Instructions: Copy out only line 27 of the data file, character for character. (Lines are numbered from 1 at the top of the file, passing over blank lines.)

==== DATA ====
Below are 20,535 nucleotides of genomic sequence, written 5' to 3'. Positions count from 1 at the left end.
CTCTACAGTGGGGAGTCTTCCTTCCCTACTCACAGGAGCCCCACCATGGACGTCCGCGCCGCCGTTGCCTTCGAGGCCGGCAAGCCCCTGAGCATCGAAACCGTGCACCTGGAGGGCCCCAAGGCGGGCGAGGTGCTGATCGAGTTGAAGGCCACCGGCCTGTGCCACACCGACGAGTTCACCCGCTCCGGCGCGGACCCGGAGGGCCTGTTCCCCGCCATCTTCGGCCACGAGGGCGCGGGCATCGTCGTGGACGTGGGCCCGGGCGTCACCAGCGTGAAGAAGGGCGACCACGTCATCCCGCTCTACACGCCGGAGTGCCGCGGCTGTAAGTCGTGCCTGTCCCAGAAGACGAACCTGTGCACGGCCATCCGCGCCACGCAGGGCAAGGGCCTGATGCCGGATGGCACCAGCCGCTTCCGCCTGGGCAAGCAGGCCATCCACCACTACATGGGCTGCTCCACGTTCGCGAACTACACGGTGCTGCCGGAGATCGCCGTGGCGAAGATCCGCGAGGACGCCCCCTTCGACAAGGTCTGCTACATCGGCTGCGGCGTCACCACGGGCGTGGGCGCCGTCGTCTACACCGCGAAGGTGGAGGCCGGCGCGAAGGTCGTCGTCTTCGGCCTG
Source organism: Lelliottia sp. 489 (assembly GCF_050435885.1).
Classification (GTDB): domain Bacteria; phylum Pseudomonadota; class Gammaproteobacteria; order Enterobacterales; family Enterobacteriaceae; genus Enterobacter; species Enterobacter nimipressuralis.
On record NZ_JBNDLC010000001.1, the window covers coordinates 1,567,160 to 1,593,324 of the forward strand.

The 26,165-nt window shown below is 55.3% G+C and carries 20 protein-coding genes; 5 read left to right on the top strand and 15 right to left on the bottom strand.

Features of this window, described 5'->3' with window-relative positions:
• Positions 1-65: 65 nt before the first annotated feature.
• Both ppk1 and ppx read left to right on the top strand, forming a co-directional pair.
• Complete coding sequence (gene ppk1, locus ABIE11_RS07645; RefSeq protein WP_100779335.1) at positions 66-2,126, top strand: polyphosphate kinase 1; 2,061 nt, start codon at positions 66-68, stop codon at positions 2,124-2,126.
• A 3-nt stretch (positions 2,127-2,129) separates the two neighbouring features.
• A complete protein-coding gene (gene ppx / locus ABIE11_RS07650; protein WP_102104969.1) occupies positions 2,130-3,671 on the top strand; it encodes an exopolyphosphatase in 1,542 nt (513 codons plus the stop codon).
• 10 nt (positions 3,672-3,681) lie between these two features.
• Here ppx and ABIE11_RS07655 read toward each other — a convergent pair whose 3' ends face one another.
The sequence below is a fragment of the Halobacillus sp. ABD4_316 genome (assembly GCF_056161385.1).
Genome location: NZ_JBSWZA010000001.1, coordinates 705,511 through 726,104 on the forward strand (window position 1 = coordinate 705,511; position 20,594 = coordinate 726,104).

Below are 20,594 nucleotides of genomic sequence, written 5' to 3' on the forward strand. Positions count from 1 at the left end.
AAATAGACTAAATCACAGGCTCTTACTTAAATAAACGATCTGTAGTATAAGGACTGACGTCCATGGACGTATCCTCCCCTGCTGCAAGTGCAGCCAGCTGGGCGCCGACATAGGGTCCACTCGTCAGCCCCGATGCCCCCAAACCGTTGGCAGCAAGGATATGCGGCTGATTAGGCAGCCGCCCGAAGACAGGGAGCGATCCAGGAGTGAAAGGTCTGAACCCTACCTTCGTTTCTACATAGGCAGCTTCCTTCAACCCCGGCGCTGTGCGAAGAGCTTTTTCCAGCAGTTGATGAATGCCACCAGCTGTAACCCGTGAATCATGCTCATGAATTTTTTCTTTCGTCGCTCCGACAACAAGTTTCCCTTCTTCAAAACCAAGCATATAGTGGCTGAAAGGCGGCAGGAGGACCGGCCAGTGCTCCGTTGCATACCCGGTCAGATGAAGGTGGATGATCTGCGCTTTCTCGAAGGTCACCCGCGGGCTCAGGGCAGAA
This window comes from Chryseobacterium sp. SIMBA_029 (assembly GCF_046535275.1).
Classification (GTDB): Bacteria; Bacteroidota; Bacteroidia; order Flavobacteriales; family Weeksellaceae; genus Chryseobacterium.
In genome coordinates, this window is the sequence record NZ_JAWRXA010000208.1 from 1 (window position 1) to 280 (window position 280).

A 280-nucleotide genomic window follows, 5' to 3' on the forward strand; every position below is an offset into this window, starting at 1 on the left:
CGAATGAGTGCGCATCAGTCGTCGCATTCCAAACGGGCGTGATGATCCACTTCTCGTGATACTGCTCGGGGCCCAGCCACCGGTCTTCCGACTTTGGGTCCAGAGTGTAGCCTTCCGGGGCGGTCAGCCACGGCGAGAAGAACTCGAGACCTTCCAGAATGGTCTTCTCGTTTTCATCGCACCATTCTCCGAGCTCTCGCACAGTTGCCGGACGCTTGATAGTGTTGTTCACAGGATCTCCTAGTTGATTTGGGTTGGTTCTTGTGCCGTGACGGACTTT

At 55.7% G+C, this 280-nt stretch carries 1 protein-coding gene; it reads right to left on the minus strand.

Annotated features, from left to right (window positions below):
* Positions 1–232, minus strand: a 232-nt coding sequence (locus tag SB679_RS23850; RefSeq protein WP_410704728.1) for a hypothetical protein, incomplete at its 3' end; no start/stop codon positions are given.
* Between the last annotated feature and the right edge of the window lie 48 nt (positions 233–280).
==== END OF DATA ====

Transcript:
* Between the last annotated feature and the right edge of the window lie 48 nt (positions 233–280).